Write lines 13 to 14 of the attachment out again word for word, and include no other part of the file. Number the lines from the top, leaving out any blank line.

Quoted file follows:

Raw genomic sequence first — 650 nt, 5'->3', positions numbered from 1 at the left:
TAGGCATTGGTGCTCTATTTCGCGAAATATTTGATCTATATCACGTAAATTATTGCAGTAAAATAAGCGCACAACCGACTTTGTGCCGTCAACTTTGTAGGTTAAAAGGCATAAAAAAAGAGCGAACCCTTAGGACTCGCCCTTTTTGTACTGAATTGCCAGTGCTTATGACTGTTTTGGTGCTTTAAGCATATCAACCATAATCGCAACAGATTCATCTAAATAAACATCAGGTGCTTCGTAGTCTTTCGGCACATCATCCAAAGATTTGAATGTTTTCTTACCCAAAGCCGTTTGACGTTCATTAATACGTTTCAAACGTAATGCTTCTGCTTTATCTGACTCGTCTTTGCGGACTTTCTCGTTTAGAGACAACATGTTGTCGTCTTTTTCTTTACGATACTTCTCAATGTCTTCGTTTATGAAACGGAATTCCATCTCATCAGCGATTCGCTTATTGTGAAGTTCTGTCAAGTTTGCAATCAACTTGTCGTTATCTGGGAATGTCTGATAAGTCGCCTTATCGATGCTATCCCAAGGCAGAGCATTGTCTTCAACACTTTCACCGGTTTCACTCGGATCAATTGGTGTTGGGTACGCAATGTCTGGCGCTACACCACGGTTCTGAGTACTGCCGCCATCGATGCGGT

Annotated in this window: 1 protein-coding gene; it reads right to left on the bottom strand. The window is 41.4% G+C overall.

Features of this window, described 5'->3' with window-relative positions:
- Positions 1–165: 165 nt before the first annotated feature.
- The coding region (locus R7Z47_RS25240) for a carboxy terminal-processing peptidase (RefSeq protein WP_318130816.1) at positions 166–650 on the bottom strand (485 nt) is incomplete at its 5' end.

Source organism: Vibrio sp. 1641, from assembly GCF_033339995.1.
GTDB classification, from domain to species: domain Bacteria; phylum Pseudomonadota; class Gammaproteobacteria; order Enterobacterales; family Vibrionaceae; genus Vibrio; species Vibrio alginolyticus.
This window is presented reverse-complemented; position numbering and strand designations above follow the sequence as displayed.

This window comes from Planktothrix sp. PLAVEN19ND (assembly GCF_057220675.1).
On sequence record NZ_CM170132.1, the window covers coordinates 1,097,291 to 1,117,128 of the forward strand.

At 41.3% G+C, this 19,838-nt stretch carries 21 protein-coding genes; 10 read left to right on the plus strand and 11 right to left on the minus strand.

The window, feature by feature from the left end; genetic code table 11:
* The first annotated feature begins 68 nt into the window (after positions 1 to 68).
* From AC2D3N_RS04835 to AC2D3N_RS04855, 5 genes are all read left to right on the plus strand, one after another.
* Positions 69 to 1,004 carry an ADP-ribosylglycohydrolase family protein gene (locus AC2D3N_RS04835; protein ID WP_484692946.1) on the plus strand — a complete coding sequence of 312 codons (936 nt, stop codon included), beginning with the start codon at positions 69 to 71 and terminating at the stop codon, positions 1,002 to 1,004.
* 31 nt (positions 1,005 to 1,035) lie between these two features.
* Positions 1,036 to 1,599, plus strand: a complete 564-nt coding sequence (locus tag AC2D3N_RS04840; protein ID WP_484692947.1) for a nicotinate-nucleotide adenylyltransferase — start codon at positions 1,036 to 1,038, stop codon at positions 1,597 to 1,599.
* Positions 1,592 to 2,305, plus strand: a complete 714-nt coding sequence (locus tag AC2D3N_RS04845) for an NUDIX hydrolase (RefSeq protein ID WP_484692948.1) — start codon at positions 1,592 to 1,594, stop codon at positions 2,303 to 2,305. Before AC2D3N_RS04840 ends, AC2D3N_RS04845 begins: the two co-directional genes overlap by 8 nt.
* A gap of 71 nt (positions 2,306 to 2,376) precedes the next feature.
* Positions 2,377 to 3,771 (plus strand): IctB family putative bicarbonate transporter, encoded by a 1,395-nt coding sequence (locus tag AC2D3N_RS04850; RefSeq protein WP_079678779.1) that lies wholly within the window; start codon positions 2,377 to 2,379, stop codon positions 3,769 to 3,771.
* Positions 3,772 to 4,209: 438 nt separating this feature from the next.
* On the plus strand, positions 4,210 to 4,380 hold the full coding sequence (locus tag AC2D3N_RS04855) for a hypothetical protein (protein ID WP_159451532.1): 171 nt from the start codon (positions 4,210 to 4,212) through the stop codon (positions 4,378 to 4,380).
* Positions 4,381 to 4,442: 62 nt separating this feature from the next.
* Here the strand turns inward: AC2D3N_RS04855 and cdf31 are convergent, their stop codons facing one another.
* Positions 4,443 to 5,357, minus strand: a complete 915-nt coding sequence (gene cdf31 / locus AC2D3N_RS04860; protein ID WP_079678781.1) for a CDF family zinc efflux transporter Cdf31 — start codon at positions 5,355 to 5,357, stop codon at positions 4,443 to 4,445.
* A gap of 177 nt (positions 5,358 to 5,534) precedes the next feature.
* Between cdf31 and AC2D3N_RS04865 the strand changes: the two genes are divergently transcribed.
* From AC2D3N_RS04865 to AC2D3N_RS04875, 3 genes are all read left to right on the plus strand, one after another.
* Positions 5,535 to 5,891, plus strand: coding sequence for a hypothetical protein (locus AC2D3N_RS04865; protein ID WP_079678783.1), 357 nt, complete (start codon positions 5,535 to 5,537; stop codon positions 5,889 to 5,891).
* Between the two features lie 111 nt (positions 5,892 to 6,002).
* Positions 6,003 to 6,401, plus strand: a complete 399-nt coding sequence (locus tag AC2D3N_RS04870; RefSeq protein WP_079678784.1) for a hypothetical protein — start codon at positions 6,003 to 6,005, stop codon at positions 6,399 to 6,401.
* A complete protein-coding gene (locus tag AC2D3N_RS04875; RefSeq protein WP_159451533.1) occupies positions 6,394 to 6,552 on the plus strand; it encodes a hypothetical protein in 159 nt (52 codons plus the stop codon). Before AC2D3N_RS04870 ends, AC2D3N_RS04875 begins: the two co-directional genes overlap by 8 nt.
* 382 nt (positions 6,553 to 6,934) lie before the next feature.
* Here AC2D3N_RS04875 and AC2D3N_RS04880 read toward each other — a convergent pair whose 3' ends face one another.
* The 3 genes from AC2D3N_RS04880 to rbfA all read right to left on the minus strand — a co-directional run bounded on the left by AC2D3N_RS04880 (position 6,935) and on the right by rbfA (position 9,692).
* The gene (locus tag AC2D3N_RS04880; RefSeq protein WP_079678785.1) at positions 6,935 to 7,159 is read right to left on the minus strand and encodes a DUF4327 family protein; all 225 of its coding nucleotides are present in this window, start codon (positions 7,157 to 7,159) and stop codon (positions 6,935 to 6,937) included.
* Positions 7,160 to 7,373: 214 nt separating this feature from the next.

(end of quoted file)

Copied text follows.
The window, feature by feature from the left end; genetic code table 11:
* The first annotated feature begins 68 nt into the window (after positions 1 to 68).